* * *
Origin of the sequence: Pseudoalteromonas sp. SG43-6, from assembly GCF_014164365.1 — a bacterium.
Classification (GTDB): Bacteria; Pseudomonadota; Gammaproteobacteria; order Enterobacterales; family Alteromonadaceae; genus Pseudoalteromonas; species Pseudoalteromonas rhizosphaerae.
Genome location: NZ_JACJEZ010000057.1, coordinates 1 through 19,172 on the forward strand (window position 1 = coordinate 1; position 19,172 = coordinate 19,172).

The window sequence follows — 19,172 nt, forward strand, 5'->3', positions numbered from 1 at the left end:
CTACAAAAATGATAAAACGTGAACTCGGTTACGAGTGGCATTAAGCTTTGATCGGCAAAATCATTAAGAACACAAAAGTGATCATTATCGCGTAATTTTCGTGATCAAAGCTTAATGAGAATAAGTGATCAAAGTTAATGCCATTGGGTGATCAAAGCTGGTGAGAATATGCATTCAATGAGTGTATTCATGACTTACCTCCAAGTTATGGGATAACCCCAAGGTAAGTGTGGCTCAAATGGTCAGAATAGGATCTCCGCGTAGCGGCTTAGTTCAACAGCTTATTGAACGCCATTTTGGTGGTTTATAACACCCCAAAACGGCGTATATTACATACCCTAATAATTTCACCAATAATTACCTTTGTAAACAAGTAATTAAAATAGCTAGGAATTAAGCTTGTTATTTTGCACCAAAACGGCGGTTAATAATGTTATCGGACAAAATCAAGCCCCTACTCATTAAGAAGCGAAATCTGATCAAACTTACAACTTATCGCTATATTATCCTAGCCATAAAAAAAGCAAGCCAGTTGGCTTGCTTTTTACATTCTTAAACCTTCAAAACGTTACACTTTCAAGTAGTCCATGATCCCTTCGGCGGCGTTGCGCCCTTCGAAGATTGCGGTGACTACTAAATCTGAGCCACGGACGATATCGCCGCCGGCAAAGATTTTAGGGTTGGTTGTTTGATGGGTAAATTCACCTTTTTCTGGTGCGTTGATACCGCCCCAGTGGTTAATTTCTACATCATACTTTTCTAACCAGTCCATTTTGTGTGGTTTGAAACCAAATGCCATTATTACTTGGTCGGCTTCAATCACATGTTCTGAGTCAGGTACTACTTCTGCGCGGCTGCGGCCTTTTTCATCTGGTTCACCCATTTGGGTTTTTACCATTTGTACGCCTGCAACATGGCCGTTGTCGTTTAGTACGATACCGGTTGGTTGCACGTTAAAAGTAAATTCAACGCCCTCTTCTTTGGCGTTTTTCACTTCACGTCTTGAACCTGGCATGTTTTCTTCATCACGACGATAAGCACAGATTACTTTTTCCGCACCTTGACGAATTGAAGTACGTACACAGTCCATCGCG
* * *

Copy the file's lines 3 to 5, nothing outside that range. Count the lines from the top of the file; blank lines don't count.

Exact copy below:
Genome location: NZ_JACJEZ010000057.1, coordinates 1 through 19,172 on the forward strand (window position 1 = coordinate 1; position 19,172 = coordinate 19,172).

The window sequence follows — 19,172 nt, forward strand, 5'->3', positions numbered from 1 at the left end:
CTACAAAAATGATAAAACGTGAACTCGGTTACGAGTGGCATTAAGCTTTGATCGGCAAAATCATTAAGAACACAAAAGTGATCATTATCGCGTAATTTTCGTGATCAAAGCTTAATGAGAATAAGTGATCAAAGTTAATGCCATTGGGTGATCAAAGCTGGTGAGAATATGCATTCAATGAGTGTATTCATGACTTACCTCCAAGTTATGGGATAACCCCAAGGTAAGTGTGGCTCAAATGGTCAGAATAGGATCTCCGCGTAGCGGCTTAGTTCAACAGCTTATTGAACGCCATTTTGGTGGTTTATAACACCCCAAAACGGCGTATATTACATACCCTAATAATTTCACCAATAATTACCTTTGTAAACAAGTAATTAAAATAGCTAGGAATTAAGCTTGTTATTTTGCACCAAAACGGCGGTTAATAATGTTATCGGACAAAATCAAGCCCCTACTCATTAAGAAGCGAAATCTGATCAAACTTACAACTTATCGCTATATTATCCTAGCCATAAAAAAAGCAAGCCAGTTGGCTTGCTTTTTACATTCTTAAACCTTCAAAACGTTACACTTTCAAGTAGTCCATGATCCCTTCGGCGGCGTTGCGCCCTTCGAAGATTGCGGTGACTACTAAATCTGAGCCACGGACGATATCGCCGCCGGCAAAGATTTTAGGGTTGGTTGTTTGATGGGTAAATTCACCTTTTTCTGGTGCGTTGATACCGCCCCAGTGGTTAATTTCTACATCATACTTTTCTAACCAGTCCATTTTGTGTGGTTTGAAACCAAATGCCATTATTACTTGGTCGGCTTCAATCACATGTTCTGAGTCAGGTACTACTTCTGCGCGGCTGCGGCCTTTTTCATCTGGTTCACCCATTTGGGTTTTTACCATTTGTACGCCTGCAACATGGCCGTTGTCGTTTAGTACGATACCGGTTGGTTGCACGTTAAAAGTAAATTCAACGCCCTCTTCTTTGGCGTTTTTCACTTCACGTCTTGAACCTGGCATGTTTTCTTCATCACGACGATAAGCACAGATTACTTTTTCCGCACCTTGACGAATTGAAGTACGTACACAGTCCATCGCG